Not so, say the networks. ABC says it has been able to renegotiate prices with sponsors, and is getting $70,000 for a 30-second spot on the "Washington" series, or $140,000 a minute. And on a hastily produced special called "The Making of "Star Wars'" about this summer's No. 1 movie sensation, which will air on Sept. 16, it is charging and getting $175,000 per minute of commercial time.

Both CBS and NBC also have been making adjustments to recoup some advertising revenues.

But, fortunately for networks, there is also an extremely robust advertising economy to support this white heat of program competition and it is considered worth it to each network to squander a few million dollars if it means keeping close to the pace as the ratings race starts.

"There's a definite value to get the head start and be first," said Jake Keever, vice president and national sales manager for ABC Television. "If we have 'Washington' on, we at least force NBC and CBS to move other items earlier. And if "Washington' is a big hit, then we've got a big jump on everyone."

Total network television revenues last year exceeded $3 billion, and this year advertising rates are being boostered by between 15 and 25 per cent, with ABC getting the largest jump because it finally is cashing in on the ratings success it achieved last season.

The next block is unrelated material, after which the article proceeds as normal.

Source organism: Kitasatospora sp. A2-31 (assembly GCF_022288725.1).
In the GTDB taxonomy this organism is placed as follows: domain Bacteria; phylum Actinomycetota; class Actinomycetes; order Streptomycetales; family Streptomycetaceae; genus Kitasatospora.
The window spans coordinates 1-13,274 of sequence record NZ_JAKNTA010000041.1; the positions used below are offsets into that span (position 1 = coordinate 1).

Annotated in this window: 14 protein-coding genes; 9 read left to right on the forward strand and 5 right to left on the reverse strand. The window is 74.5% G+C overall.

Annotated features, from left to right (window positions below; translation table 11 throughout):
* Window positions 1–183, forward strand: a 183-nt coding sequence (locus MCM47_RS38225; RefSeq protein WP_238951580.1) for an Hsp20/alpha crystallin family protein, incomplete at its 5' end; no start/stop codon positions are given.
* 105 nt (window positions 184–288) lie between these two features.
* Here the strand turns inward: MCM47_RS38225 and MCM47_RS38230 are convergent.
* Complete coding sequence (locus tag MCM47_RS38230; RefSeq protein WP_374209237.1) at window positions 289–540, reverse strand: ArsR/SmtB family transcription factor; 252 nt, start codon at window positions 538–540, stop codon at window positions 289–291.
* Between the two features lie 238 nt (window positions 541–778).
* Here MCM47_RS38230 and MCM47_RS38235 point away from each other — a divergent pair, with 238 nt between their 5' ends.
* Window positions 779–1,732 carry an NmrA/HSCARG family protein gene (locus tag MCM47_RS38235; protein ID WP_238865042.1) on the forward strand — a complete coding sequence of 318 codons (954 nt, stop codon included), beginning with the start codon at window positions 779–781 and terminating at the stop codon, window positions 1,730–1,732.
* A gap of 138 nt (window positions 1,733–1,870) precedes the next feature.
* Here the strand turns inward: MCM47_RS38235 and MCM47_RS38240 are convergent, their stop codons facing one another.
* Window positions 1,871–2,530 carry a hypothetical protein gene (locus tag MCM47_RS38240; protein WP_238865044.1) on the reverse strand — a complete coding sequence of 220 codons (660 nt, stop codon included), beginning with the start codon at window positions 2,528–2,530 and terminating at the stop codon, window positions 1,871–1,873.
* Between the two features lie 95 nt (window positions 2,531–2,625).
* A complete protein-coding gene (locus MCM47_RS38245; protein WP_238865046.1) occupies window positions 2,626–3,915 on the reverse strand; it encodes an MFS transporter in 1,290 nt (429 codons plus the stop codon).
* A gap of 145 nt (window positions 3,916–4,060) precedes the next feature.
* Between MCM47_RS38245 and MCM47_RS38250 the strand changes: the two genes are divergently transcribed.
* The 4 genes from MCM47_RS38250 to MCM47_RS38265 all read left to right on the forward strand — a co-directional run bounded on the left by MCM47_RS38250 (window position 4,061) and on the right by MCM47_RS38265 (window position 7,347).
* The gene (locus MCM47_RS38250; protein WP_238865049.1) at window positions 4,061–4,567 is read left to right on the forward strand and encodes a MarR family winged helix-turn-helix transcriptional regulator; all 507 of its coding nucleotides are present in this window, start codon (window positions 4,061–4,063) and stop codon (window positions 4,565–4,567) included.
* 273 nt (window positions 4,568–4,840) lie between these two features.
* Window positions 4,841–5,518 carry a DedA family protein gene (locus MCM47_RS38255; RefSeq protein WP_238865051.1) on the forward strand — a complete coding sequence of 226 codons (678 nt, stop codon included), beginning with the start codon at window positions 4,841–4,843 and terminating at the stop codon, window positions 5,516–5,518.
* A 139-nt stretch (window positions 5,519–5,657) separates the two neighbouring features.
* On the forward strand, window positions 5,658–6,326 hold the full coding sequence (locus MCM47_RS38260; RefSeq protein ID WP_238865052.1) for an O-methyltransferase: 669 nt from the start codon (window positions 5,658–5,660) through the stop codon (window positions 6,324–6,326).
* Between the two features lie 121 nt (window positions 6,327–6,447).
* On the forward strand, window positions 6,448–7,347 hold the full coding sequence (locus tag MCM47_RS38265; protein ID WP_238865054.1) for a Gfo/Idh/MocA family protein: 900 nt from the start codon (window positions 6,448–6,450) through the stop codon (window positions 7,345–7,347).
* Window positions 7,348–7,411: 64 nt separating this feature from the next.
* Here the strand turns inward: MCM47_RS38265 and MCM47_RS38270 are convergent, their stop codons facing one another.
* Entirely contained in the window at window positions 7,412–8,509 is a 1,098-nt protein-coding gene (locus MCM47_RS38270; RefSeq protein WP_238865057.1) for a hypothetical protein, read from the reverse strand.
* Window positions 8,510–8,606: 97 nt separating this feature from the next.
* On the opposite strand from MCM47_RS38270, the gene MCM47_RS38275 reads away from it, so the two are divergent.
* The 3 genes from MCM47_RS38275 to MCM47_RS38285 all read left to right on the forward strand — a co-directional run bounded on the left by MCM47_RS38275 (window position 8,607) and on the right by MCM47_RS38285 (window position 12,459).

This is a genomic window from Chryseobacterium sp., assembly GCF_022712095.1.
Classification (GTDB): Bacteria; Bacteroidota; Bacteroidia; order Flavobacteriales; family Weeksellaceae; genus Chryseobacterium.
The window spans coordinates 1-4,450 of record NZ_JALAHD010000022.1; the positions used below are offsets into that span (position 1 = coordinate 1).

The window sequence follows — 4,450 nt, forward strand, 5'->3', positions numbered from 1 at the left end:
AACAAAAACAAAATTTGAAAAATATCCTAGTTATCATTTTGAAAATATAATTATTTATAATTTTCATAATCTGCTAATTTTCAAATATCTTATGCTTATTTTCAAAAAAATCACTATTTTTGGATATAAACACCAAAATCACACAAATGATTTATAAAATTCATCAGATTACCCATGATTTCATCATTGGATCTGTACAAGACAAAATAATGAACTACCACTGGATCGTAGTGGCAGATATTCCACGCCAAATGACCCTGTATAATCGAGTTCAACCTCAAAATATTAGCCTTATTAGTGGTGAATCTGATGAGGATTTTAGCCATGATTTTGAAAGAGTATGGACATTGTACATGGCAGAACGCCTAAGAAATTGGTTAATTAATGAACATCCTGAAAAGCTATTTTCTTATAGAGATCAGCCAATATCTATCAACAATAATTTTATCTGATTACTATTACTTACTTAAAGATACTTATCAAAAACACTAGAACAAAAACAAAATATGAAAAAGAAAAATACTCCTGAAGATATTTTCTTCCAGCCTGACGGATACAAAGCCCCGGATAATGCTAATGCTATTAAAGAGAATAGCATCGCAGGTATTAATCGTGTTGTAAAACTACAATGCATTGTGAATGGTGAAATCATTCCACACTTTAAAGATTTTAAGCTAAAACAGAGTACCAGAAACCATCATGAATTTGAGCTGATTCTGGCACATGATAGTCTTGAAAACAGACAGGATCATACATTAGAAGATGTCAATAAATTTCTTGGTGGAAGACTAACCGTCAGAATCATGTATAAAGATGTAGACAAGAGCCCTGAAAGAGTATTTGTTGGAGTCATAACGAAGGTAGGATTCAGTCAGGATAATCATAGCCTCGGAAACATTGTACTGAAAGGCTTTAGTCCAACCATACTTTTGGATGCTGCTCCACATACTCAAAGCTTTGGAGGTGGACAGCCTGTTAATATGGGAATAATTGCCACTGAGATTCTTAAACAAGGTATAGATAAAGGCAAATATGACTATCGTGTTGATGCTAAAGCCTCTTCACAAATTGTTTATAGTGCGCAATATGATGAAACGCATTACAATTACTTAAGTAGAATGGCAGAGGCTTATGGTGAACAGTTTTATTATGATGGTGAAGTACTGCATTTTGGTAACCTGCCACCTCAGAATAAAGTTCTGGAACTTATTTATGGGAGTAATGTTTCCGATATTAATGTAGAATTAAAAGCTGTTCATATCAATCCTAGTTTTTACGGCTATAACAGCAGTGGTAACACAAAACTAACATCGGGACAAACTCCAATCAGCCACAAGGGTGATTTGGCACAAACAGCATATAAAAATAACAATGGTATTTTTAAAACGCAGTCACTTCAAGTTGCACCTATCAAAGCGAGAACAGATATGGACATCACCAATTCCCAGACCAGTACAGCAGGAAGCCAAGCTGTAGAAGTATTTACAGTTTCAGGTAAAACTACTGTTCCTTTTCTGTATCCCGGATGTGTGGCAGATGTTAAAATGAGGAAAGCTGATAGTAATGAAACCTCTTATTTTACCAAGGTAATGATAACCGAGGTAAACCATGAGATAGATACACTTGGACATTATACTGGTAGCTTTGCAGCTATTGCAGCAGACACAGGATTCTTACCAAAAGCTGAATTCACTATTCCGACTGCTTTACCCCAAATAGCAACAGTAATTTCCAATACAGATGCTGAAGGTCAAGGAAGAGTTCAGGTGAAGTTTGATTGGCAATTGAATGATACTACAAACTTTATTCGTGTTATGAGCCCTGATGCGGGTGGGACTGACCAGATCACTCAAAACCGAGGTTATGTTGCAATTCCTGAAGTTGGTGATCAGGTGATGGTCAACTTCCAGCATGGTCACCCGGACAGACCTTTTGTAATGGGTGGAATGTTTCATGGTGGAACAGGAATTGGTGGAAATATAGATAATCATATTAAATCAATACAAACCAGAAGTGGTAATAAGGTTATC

Advance selling for the entire is very strong, with more than two-thirds of advertising time through next summer reportedly already sold by the networks and ABC claiming to be 90 per cent sold in the coming fourth quarter and 85 per cent for the next three quarters.

Ratings differentials do not affect revenues in a given season becuase most time is sold in advance, but each point difference in the Nielsen ratings is estimated to translate eventually into about $20 million in advertising sales.

According to most observers, ABC is expected to be the almost certain ratings leader after the first three months of the new season, particularly because it will be airing the World Series for the first time this year, and in prime time this has served as a tremendous ratings booster for NBC which had it regularly in the past.